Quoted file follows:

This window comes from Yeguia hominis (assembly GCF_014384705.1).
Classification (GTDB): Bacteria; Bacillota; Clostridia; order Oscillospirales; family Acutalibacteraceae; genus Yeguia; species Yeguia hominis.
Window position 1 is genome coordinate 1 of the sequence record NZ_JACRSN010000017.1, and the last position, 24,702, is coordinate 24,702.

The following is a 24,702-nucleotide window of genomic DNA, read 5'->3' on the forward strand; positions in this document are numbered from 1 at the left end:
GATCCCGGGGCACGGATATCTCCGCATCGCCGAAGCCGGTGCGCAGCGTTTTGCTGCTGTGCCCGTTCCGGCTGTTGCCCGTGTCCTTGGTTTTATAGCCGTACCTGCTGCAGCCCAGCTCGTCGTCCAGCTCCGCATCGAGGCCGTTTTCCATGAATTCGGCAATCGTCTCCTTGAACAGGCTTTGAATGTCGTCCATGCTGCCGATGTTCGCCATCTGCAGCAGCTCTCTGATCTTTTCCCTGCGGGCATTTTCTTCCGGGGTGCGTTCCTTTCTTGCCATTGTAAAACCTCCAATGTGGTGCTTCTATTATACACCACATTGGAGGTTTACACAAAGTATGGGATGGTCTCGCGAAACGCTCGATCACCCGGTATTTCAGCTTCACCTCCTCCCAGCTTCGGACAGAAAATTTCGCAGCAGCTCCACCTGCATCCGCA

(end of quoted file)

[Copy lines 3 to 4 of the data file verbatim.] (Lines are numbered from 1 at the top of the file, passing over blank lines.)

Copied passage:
Window position 1 is genome coordinate 1 of the sequence record NZ_JACRSN010000017.1, and the last position, 24,702, is coordinate 24,702.

The following is a 24,702-nucleotide window of genomic DNA, read 5'->3' on the forward strand; positions in this document are numbered from 1 at the left end: